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Looking to confirm listener behavior  RSS feed

 
Tom Landry
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Using a JFrame, added a Window listener via addWindowListener and implemented the following code.

public void windowClosing(java.awt.event.WindowEvent evt)
{
System.out.println("Inside Listener 1");
}


I have my own class that extends JTable and added a procedure to my class to get the parent frame via parentFrame = (JFrame)SwingUtilities.windowForComponent(this);
The return value "parentFrame" is stored within a variable defined within the my class which is then used to execute addWindowListener to add a new listener.
The same method (windowClosing) is implemented.

public void windowClosing(java.awt.event.WindowEvent evt)
{
System.out.println("Inside Listener 2");
}

When it is compiled and executed both listeners are processed.
Both System.out.println commands are executed as the following two lines are sent to the screen.
Inside Listener 1
Inside Listener 2

I was actually expecting the addition of the second listener to overwrite the first without having to execute the removeWindowListener, but it appears you can add many different listeners and all will execute.
Is this the expected behavior?
 
m Korbel
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don't to extends JFrame, create this Object as local variable, why to casting, searching in component three is useless, because is accesible to/from this Object
 
Rob Camick
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It appears you can add many different listeners and all will execute. Is this the expected behavior?


Yes.
 
Tom Landry
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Rob Camick wrote:
It appears you can add many different listeners and all will execute. Is this the expected behavior?


Yes.


Thanks for confirming. I assumed it would simply replace one object for the other. I didn't see where the docs hinted that you could have multiple listeners of the same type.
 
Steve Luke
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Tom Landry wrote:I assumed it would simply replace one object for the other. I didn't see where the docs hinted that you could have multiple listeners of the same type.

The key word is 'add'. If the method name were 'setxxListener' then you should expect there to be just one listener at a time. But when the method name is 'addxxListener' and the API says "Adds the specified xx listener to receive xx events" then you should think of a collection. Usually when the API is talking about something singular (such as in a set method) the description will use the internal value as the point of reference rather than the parameter: "Specifies the xx listener to receive xx events" or "Sets the xx listener to the specified object".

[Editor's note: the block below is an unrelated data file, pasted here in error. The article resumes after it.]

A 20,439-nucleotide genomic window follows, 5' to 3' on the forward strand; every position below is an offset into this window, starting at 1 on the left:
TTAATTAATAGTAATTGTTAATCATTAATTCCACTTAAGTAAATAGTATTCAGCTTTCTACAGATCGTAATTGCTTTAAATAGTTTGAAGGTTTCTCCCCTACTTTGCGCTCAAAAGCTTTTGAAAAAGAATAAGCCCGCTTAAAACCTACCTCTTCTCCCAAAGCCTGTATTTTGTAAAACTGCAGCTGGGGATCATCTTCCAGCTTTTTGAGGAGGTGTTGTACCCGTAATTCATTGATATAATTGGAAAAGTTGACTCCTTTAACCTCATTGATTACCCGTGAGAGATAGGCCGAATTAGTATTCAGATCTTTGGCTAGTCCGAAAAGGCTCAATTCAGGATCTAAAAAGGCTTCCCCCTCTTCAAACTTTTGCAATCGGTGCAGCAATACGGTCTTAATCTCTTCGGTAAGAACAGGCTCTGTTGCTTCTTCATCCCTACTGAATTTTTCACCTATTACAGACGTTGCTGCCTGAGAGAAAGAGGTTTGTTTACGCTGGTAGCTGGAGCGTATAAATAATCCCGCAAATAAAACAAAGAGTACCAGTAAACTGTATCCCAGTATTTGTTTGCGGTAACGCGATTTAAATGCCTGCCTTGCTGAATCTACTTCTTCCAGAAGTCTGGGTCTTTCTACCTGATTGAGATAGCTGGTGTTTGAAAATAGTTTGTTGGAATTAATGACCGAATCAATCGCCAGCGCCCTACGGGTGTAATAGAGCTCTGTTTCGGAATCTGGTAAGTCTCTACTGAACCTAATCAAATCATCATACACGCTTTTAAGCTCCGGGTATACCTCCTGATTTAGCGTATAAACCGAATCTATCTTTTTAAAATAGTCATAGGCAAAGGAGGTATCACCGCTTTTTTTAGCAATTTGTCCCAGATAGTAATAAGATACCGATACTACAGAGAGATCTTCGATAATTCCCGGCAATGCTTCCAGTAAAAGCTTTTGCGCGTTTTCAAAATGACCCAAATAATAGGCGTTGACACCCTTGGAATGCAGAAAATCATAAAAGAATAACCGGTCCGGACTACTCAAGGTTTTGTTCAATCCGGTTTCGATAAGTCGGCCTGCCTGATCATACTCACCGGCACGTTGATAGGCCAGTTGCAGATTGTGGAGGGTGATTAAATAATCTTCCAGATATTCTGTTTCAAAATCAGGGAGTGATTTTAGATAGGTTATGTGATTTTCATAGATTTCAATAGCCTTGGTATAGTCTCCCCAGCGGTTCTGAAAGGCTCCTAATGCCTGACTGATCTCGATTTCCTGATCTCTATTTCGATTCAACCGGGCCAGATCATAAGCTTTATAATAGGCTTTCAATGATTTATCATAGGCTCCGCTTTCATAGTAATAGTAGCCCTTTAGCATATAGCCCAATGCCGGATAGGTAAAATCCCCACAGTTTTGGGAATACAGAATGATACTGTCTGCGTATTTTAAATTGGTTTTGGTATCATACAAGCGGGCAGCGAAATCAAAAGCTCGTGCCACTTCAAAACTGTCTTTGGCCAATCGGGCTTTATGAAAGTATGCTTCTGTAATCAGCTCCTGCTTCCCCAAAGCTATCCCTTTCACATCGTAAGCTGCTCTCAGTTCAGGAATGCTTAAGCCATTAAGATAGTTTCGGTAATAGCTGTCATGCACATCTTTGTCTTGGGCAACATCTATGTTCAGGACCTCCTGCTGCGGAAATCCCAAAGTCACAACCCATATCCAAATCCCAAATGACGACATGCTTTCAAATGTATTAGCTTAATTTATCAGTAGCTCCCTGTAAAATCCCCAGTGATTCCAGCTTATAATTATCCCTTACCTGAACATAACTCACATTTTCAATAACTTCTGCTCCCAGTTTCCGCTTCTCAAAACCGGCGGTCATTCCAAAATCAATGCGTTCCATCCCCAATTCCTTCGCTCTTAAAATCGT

Tom Landry
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Steve Luke wrote:
The key word is 'add'. If the method name were 'setxxListener' then you should expect there to be just one listener at a time. But when the method name is 'addxxListener' and the API says "Adds the specified xx listener to receive xx events" then you should think of a collection. Usually when the API is talking about something singular (such as in a set method) the description will use the internal value as the point of reference rather than the parameter: "Specifies the xx listener to receive xx events" or "Sets the xx listener to the specified object".


Thanks, that is a great rule of thumb to follow and easy to remember.
 
Campbell Ritchie
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There are also getXXXListeners methods, which return an XXXListener[].
 
Tom Landry
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Campbell Ritchie wrote:There are also getXXXListeners methods, which return an XXXListener[].


Just wondering if you want to remove all the Listeners and execute getXXXListener how would you know if there are is only one or many Listeners?
Do you have to loop through every time a getXXXListener is done and check when null to determine if you have retrieved them all?
 
Campbell Ritchie
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You can use all the usual suspects for arrays. Start with myArray.length. I do not know whether any of the elements can be null, but it is possible to get a zero‑length array. Have you ever tried addXXXListener(null)?
 
Campbell Ritchie
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Surely it always returns all the Listeners as an array?
 
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